" did not care for the style and the story was quite slow "

  • 3 out of 53 out of 53 out of 53 out of 53 out of 5 Book Concierge | 12/25/2012

    " Much better, in my opinion, than "Gilead." There is more movement / plot to this work. Really a thinking person's novel, however. "

  • 5 out of 55 out of 55 out of 55 out of 55 out of 5 Ally Shand | 12/23/2011

    " At once rending, moving, uplifting and profoundly human. Beautifully wrought. Robinson is a quiet master of her craft. "

  • 5 out of 55 out of 55 out of 55 out of 55 out of 5 Julie | 12/18/2011

    " I liked this one better than Gilead, but I don't think I would have liked it as much if I hadn't read Gilead first. "

  • 4 out of 54 out of 54 out of 54 out of 54 out of 5 Ctb | 7/8/2011

    " Not as good as Gilead and I wish I had read it after, not before. It would have had more weight and I would have understood more, though inferring is good work. "

  • 4 out of 54 out of 54 out of 54 out of 54 out of 5 Sam | 6/1/2011

    " Companion to Gilead, beautiful writing, very sad but with just enough hope in it. Deals with the Boughton family as Jack returns and tries to live with his father and sister. Asks good questions about sin, child-bearing, predestination. Great characterization. "

  • 4 out of 54 out of 54 out of 54 out of 54 out of 5 Ctb | 5/7/2011

    " Not as good as Gilead "

  • 5 out of 55 out of 55 out of 55 out of 55 out of 5 Dan | 4/26/2011

    " I loved it. Addresses spiritual and "meaning of life" issues in a very genuine and interesting manner.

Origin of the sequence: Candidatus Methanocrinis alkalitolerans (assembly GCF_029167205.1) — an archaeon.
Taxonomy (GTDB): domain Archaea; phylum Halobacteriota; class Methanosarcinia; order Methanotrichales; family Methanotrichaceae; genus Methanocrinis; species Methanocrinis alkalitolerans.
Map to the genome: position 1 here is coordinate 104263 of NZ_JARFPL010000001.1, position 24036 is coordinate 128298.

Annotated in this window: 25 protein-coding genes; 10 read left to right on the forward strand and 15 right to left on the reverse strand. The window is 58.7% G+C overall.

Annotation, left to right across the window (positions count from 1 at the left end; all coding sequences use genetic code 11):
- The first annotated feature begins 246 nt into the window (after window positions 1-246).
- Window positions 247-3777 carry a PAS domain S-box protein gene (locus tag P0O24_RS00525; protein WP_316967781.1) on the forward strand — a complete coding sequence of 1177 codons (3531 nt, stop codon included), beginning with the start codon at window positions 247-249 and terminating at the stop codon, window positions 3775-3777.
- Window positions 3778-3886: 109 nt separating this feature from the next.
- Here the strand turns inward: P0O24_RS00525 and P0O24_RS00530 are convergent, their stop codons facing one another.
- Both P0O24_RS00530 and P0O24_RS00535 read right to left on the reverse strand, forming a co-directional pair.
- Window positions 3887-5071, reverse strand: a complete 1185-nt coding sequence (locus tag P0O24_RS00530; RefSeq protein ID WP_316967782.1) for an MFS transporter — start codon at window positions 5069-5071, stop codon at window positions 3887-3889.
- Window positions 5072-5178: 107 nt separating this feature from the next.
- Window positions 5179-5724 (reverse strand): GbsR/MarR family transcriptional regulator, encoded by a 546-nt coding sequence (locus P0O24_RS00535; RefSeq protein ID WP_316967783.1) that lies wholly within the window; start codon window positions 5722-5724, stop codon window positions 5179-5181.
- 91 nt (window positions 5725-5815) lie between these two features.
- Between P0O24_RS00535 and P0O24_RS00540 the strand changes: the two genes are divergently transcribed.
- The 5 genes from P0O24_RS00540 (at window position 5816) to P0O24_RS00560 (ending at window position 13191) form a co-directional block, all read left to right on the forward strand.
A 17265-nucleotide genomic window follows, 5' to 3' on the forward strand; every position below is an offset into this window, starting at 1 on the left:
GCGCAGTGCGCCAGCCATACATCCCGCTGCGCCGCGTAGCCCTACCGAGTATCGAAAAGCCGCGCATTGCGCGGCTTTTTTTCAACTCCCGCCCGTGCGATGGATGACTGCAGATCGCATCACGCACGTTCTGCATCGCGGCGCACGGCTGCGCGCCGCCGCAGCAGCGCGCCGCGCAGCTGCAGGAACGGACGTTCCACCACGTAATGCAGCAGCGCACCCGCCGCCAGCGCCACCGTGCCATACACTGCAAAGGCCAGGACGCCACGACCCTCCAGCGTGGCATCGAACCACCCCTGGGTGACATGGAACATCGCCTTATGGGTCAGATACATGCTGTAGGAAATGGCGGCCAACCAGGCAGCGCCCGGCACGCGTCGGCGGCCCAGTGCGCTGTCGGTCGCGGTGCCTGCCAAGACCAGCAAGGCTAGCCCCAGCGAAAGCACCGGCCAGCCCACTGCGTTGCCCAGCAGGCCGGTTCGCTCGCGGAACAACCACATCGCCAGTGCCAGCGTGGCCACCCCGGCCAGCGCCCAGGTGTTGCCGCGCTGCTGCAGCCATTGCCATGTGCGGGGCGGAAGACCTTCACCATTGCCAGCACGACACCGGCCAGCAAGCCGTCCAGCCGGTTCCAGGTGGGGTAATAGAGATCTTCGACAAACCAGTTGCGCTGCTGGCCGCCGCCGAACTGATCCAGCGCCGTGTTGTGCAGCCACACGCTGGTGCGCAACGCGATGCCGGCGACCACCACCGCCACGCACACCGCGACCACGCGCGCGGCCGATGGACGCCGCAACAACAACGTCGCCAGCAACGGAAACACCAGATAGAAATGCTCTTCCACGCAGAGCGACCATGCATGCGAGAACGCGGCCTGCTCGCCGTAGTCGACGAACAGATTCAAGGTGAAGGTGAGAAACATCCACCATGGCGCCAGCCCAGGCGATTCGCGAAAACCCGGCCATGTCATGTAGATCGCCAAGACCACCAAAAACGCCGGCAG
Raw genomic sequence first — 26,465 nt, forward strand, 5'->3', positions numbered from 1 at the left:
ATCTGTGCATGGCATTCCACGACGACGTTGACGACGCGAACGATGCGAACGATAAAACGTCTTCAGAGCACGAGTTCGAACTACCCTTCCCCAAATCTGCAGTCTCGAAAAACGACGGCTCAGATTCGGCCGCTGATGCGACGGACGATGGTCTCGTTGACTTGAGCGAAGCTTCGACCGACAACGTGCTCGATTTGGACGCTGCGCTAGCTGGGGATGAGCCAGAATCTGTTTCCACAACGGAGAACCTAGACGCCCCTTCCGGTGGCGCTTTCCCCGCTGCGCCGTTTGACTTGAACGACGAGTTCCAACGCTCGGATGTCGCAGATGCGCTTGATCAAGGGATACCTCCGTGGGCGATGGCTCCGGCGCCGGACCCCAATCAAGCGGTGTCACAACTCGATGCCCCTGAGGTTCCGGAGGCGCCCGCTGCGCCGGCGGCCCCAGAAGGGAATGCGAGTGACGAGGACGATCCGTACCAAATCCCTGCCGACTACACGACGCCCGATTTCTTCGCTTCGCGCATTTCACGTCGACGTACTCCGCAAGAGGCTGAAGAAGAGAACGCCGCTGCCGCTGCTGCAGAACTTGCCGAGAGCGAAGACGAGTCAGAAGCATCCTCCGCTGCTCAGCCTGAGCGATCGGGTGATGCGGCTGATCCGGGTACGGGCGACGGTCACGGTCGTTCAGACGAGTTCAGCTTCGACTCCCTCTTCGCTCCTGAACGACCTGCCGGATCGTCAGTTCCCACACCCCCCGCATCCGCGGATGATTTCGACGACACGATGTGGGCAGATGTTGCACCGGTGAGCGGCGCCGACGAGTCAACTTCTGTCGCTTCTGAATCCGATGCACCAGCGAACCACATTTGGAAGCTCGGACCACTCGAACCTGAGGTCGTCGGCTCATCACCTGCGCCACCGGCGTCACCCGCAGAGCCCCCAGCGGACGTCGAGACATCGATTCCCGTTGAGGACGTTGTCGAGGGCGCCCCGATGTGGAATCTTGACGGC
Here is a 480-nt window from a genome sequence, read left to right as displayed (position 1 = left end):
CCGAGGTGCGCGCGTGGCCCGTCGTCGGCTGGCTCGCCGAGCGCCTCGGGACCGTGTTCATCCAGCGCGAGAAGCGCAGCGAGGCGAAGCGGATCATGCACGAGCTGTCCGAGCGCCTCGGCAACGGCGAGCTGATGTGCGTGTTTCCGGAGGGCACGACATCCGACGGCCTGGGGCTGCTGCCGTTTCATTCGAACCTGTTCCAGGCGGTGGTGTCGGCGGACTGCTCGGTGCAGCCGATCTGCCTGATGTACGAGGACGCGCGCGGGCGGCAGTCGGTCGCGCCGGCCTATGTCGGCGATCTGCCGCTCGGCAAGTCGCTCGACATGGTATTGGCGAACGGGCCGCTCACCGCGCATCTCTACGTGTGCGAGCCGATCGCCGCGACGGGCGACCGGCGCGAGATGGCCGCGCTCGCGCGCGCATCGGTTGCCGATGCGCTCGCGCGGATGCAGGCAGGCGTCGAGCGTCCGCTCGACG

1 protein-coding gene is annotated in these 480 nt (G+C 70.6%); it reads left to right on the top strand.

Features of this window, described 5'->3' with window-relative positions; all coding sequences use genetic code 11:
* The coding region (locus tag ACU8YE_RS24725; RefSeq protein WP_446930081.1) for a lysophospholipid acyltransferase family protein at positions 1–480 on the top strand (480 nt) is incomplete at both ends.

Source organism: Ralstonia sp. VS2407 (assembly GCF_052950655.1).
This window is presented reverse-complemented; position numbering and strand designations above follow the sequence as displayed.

"

  • 5 out of 55 out of 55 out of 55 out of 55 out of 5 Yweinstock | 4/20/2011

    " Simply put, this is a beautiful, sad book. As soon as I finished, I went to the library to take out another book of hers, Gilead. "

  • 3 out of 53 out of 53 out of 53 out of 53 out of 5 Gina | 4/14/2011

    " This one is a lot better than Gilead, which is written about the same people and tells the same story, but focuses on different characters. "

  • 2 out of 52 out of 52 out of 52 out of 52 out of 5 Cathie | 4/7/2011

    " I made it over half way through and felt I can't go any further. With Jack going on about how bad he is and trying to understand his desire to continue to be bad. It just seems to me that it could all be said and done with in a shorter time. "

  • 4 out of 54 out of 54 out of 54 out of 54 out of 5 Wendy | 4/6/2011

    " I love the way Marilynne Robinson writes. She writes beautifully and honestly. Although Home has the same location and background story as Gilead, the feel of this novel is entirely different. Gilead left me with hope, and (warning: somewhat of a spoiler alert) Home left me unsettled and grieved. "

  • 5 out of 55 out of 55 out of 55 out of 55 out of 5 Lauren | 3/31/2011

    " Robinson does it again. Do yourself a favor and read a Marilynne Robinson novel next. "